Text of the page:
Apaga La Luz - Homage to Juan
With these new works, I pay homage to an ancestor: Juan Arellano, Lolo Juan, younger brother of Papa‘s papa, Arcadio.. He was better known as the architect of the Post Office and other Commonwealth buildings. His architecture was mostly Classical but his painting mostly Impressionistic- and, not a few of them were wild, rife with riddles and replete with sexuality. Lolo Juan had always been known as the family’s Don Juan after all.
This was a clan-destined clandestine exercise, like sitting at the foot of the master and learning the ropes, but with him no longer there- only his nudes in watercolour and in oil. Ideally I would’ve loved to show our pieces side by side, like a tandem show where I imagined we had sat together in front of the naked model- he painting and I sculpting away. Instead here are his nudes- enfleshed. I added the third dimension and offer the tactile.
It’s been quite an educational experience translating painting into sculpture. The colors that added so much warmth and passion are now stone white, cast marble reliefs. And that line that so defined that curve disappears once you but move. I reveled in the beauty that Lolo Juan had created, and learned so much if only from the anatomy lessons that had to be carefully reviewed with his odd twists of the human form. I’ve looked into mythology and other cultures, traveled far and wide in search of eros only to find it at home, running through my veins.
Very few are now privileged to see the paintings in the original, so I have brought them back in the flesh for more people to see and appreciate. We reconnect to the past, learn from it and pass it on.
*“Apaga la luz, porque me molesta” [Turn off the light because it bothers me]
- “Apaga la luH porque me moleHta”- Oval : W:19” x Ht: 13”
- “Zapatos” - Oval :12” x 9 ¼”
- “Tempesta” – Maquette: W: 9 ¾” x Ht: 8 ½” Edition: 17 ¼” x 15”
- “Smoking Juanita” In the Round- Ht: 6 ¾”
- “Salome” – Maquette: Ht:13 ½” x W: 8 ¼” Edition: Ht: 18” x 11 ½”
- “Apaga la luH porque me moleHta”. Papa told me this was how it would be pronounced in Spain- the zeta and the s were simply an aspirated sound, not “th” as we were taught in school. He learned this while traveling with Lolo Juan and this was an ancestral remembrance that would stay with me from childhood. It was while translating this painting that I imagined the nude model who’d been posing on the red sofa for hours uttering this at the end of the session. I gave her an impish look of invitation and little curls that as kids we called “kiss me”, then simply floated her against a background of plywood, a material Lolo Juan and other painters of his time often used.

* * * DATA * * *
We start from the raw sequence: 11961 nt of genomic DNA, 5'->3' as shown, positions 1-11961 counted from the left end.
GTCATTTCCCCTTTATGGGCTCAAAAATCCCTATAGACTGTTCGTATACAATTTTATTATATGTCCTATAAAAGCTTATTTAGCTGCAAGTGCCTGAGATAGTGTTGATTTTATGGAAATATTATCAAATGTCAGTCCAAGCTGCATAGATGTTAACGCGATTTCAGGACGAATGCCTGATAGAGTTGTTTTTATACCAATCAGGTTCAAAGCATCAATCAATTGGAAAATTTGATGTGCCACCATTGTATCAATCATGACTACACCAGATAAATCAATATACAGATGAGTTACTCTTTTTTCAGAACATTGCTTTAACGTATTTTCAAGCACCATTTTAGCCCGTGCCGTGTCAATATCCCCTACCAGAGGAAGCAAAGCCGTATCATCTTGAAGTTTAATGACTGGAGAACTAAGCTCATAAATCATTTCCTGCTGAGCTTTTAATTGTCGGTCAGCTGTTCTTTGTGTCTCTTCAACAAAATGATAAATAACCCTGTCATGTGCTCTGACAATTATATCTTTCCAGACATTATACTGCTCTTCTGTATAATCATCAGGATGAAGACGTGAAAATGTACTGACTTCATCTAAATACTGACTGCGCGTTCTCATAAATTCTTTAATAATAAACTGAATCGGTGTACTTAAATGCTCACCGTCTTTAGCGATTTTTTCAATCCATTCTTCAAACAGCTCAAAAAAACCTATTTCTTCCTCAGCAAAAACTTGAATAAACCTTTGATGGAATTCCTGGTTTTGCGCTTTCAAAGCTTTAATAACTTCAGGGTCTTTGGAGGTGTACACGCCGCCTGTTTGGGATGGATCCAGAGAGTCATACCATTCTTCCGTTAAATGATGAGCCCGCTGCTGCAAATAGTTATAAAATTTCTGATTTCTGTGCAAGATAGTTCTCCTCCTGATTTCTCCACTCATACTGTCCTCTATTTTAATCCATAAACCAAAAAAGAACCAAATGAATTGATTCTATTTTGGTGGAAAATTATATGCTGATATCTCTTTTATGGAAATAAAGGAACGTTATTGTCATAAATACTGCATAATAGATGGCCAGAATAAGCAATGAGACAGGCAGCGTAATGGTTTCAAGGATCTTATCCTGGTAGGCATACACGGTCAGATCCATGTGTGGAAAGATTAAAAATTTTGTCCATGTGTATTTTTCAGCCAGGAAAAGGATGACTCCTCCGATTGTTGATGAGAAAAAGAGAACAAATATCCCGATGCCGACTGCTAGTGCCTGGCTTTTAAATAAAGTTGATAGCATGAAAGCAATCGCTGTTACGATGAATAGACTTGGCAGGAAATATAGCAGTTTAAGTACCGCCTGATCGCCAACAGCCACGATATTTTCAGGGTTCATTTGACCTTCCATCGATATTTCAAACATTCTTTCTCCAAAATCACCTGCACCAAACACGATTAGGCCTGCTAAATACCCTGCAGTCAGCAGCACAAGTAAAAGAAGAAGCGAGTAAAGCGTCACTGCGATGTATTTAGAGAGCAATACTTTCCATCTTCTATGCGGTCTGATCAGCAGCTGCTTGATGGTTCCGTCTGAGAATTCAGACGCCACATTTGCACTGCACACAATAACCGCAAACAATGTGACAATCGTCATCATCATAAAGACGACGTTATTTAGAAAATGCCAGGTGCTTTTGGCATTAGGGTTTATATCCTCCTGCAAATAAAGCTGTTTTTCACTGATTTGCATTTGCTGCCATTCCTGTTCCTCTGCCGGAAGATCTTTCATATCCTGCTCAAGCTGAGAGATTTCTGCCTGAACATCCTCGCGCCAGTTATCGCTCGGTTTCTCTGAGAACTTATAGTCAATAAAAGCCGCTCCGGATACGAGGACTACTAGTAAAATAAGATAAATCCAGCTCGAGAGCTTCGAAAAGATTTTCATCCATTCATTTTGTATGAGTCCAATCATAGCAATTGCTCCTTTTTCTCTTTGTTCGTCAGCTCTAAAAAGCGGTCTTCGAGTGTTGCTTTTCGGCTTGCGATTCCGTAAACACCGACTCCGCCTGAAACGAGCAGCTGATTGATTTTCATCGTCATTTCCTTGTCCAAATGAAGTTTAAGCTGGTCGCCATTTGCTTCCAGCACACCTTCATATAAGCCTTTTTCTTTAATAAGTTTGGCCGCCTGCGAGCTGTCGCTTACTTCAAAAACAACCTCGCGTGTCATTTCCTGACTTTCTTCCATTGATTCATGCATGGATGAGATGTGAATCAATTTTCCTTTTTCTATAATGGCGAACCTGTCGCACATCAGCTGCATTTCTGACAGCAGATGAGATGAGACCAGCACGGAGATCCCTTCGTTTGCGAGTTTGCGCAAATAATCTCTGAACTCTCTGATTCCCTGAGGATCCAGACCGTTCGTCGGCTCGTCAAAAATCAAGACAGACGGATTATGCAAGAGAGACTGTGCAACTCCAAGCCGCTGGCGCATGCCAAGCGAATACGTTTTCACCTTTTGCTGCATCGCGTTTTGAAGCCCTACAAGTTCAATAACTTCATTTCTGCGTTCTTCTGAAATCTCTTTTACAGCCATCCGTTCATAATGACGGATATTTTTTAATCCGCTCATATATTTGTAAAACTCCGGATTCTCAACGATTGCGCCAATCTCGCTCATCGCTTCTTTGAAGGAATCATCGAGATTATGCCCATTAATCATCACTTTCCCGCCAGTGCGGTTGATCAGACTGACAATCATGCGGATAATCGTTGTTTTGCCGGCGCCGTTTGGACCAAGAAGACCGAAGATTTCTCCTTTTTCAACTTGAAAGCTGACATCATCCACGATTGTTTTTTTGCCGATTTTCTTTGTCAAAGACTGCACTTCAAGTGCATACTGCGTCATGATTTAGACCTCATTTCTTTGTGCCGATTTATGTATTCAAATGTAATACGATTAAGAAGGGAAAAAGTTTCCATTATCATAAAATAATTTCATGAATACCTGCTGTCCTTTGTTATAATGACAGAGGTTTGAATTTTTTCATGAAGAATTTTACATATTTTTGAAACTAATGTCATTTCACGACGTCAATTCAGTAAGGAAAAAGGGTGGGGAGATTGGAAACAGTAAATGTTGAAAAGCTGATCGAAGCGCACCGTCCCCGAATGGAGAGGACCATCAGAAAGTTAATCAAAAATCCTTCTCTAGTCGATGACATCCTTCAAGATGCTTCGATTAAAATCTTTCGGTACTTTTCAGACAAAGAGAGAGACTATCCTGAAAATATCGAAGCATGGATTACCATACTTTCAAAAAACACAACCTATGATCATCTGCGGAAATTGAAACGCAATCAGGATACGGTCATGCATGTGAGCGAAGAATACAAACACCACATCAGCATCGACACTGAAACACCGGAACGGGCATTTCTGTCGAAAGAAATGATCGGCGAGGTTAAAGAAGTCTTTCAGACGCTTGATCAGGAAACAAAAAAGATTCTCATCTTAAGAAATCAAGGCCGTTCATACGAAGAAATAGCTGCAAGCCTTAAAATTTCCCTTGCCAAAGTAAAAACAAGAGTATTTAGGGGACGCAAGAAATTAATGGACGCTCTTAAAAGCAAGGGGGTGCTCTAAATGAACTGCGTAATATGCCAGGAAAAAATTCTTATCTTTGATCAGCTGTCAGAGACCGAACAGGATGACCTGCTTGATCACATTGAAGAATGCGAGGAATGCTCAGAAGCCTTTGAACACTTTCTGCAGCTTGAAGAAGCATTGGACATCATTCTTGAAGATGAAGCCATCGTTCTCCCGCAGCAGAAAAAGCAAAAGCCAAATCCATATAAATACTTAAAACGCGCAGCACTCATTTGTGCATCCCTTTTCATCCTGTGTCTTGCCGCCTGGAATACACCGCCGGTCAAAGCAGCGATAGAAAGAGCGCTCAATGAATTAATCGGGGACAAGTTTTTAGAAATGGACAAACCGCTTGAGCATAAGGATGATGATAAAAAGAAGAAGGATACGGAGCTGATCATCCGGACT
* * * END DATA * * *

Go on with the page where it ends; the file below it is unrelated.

- “Zapatos”. For as long as I can remember this watercolor has always been my favorite; the nude with the black high heeled shoes. What did that finger pointing down mean then? Is it as we say now, a sign for let’s “do” it? I enclosed her in a frame shaped like a jewel, a cameo.
- “Tempesta”. When I first considered this nude, I’d imagined that, with a twist of her torso; the very waves were swept into a typhoon, It was raining hard; no doubt that influenced me. I arched the frame and almost deified her in my mind: goddess of the wind - Tempesta. Looking more closely at the photo, I realized he’d painted fields, not water.
- ”Smoking Juanita”. A pregnant woman squatting- smoking! Instead of her sitting in bed she’s in the stream, bathing, getting ready to launder clothes along with the other village women.
- “Salome”. I used a gothic arch to frame this bold image that has been reproduced by countless other artists., but not one googled looked like Juan’s. Salome seems to arch in ecstasy as she holds the head of her mother Herodias’ arch enemy, St. John the Baptist, close to her heart.